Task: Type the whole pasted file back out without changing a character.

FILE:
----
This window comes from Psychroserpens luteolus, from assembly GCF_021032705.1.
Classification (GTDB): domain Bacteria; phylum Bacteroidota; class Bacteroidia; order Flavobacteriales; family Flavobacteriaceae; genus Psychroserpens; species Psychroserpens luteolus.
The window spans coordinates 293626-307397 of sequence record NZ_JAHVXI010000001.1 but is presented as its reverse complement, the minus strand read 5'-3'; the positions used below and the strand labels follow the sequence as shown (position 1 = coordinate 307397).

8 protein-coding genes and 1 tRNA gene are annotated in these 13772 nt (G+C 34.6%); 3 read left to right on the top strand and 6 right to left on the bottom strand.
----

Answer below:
This window comes from Psychroserpens luteolus, from assembly GCF_021032705.1.
Classification (GTDB): domain Bacteria; phylum Bacteroidota; class Bacteroidia; order Flavobacteriales; family Flavobacteriaceae; genus Psychroserpens; species Psychroserpens luteolus.
The window spans coordinates 293626-307397 of sequence record NZ_JAHVXI010000001.1 but is presented as its reverse complement, the minus strand read 5'-3'; the positions used below and the strand labels follow the sequence as shown (position 1 = coordinate 307397).

8 protein-coding genes and 1 tRNA gene are annotated in these 13772 nt (G+C 34.6%); 3 read left to right on the top strand and 6 right to left on the bottom strand.